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From the Mouth of the River

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From the Mouth of the River

Yousta Could

     "Youst'a could." You hear that a lot in the circles I run in. Not that I run in circles anymore, I take medication for that now. I found out, no matter what age you are, there are things you can't do that you "youst'a could" just yesterday. "Ferinstance," in the sixth grade, our teacher told the class that if we studied real hard, and with a little help from our friends, we could become President of these United States. I’ve about given up on that idea, even though the kid next to me said he’d sell me his chances for a nickel. He’s now the head of finance for some big conglomerate! Now we got some big, tall, goofy-looking guy who wants to be President, and a little, goofy-looking guy who, right now, probably wishes he wasn’t President!

There are things we outgrow every day, and don’t even know it, until it’s too late. For example,  last week we bought one of those ittie bittie digital cameras, top of the line, from a bottom of the line box store. We've been needing one of these cameras for a long time - for bidness - but they're very expensive, and a little sensitive to work. The last thing Lovely said before she went to town was, 'Don’t touch it. You know nothing about the digital workings of this camera! Look what you did to the clock on the VCR."

Well? That flashing 12 was running me nuts and a small peace of duct tape fixed it! 

Lovely hadn’t been gone an hour when I looked up just in time to see a large black bear moseying along the side of the barn, and without thinking I picked up the new camera. It fits nicely in the palm of your hand, very small, very expensive, top of the line. 

I waited until the bear turned the corner of the barn and was out of sight. I went sneaking along the side of the barn, knowing the bear would be just around the corner, grassing on the new clover that’s just starting to bloom. I pushed the “on” button, and in loud, musical tones the camera played, "Ta..daa..ta..daa. Chaaaarrrge!" at which point both of my dogs, who had been sneaking along behind me, got wind of the bear. They charged by me and around the corner of the barn.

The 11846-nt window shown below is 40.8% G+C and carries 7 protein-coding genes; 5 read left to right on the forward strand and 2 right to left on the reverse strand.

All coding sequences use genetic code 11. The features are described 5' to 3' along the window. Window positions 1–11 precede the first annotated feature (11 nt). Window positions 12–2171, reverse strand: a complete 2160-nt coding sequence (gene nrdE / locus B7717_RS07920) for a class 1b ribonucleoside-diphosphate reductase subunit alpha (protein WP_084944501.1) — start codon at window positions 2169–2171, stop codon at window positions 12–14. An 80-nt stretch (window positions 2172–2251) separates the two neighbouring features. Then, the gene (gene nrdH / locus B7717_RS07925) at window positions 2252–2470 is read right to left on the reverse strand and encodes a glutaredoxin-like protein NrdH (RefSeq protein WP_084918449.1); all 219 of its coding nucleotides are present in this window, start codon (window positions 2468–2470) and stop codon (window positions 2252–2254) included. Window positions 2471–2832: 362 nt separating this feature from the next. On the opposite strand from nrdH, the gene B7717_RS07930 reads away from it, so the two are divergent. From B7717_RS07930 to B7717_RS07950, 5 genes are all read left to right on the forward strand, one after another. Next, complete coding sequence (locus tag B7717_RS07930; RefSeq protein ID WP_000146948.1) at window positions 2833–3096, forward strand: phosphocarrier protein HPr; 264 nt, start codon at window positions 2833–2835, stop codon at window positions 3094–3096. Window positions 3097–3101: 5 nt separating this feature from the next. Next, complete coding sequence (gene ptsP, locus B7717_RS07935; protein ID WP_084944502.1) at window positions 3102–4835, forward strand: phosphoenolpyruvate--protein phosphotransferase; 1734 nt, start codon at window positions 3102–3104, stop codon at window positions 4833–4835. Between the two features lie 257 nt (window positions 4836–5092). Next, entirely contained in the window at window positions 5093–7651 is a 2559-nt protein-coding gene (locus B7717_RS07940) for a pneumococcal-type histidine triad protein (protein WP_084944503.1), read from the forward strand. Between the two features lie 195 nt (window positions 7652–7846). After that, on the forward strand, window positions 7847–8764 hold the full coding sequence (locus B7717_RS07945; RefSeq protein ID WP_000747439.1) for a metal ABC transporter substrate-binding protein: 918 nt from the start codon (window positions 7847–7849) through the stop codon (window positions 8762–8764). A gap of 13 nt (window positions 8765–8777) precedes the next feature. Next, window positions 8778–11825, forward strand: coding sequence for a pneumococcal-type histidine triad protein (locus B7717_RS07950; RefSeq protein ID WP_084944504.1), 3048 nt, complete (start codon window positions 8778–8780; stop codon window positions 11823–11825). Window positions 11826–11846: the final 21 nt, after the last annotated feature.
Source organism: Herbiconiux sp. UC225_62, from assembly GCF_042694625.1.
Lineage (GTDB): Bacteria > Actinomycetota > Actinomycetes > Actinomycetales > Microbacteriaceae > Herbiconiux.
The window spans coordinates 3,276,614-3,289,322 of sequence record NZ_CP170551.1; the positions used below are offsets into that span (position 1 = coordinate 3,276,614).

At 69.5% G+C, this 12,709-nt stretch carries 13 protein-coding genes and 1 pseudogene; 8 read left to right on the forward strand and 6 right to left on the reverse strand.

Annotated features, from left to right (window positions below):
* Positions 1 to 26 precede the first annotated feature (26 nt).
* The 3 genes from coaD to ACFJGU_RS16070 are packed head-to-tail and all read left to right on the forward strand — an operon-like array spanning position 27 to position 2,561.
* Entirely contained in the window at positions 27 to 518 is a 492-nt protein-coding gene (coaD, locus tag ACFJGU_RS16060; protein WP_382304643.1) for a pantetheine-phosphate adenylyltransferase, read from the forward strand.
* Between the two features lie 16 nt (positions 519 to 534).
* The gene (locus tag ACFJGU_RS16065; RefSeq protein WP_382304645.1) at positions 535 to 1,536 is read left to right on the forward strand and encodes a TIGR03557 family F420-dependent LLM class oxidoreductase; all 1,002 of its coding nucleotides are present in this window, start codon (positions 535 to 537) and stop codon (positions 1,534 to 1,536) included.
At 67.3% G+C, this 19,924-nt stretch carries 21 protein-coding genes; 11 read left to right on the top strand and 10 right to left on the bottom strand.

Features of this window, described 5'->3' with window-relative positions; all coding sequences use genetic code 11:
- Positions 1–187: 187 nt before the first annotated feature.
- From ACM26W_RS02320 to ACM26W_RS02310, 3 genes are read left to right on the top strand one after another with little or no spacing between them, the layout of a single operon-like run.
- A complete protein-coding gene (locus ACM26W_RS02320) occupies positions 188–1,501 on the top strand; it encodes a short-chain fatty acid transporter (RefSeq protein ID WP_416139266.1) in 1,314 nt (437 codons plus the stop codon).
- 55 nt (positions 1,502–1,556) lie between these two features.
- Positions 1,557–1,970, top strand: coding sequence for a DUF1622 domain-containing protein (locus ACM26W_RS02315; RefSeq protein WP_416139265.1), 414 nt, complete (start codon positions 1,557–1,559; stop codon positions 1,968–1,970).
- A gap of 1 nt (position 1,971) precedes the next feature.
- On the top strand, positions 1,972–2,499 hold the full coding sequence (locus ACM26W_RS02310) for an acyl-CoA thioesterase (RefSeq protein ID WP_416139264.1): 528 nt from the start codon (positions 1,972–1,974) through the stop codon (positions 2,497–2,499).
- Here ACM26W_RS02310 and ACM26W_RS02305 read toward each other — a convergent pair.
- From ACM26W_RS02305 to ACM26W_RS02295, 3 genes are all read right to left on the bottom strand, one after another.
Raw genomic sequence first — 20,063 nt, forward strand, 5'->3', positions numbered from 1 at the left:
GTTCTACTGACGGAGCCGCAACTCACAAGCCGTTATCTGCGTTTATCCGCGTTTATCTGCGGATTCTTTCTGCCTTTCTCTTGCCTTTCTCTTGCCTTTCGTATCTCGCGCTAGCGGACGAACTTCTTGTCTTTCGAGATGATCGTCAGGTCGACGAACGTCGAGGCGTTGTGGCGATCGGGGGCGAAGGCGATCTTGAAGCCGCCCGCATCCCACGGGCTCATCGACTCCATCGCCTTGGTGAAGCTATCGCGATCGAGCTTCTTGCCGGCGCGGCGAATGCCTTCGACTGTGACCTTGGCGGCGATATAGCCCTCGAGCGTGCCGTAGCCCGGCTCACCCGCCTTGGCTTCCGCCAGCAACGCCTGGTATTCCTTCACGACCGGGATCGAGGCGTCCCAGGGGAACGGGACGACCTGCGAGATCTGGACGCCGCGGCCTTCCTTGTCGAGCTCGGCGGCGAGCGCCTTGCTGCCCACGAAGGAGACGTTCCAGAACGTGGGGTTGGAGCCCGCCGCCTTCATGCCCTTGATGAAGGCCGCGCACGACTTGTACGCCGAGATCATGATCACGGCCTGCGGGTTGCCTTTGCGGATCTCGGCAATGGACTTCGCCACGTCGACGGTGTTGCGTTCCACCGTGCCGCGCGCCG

Now I’m only four steps from the corner myself, so I thought, "I’ll just run to the corner and get some great action shots of the dogs chasing the bear.” Picture it—the sun over my shoulder, the green meadow with white clover, a black bear and two spotted dogs! "This is gonna be great, " I thought. 

I charged, just like coming off the blocks in track and field. With only two steps to go I raised the camera.  That’s when I realized I was only running in my mind. My body was stretched out as far as it could go but my feet and legs had refused to move! “Mayday, mayday~ I’m going down! Bail out, bail out, save yourself," I said to the camera, as I tossed it to its own demise. 

Kaawhomp, I hit the ground! Lying there listening to the dogs chasing the bear up the mountain, I tried to figure out why my feet and legs did not respond to my mind's demand to run! When my mind finished computing the problem, it came up with the answer: “Time.” 

Time had caught up with me. While my mind was doing 11.5 in the hundred yard dash, my feet were apparently waiting for a bus. Lovely said I could have seen time coming if I hadn’t covered it up with duct tape. As for the camera, it landed, un-hurt, in soft mud under the drip line of the barn. It was spotlessly clean and back in its place when I met Lovely at the door, with a big, innocent smile. 

“What the Hell happened to you?” she asked. "Did you fall in a mud hole?" "Yep,” I fessed up. I found out a long time ago not to lie to her (except that part about not ever being with another woman). Besides, when she checked the photos on the camera, the last picture was that of a big splash in a mud hole.

Boots

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Author info

Boots Reynolds Boots Reynolds The "internationally-renowned cowboy artist" Boots Reynolds has moved his comedic interpretation of life into the writing field with his regular column in the River Journal - From the Mouth of the River.

Tagged as:

bear, wildlife, aging

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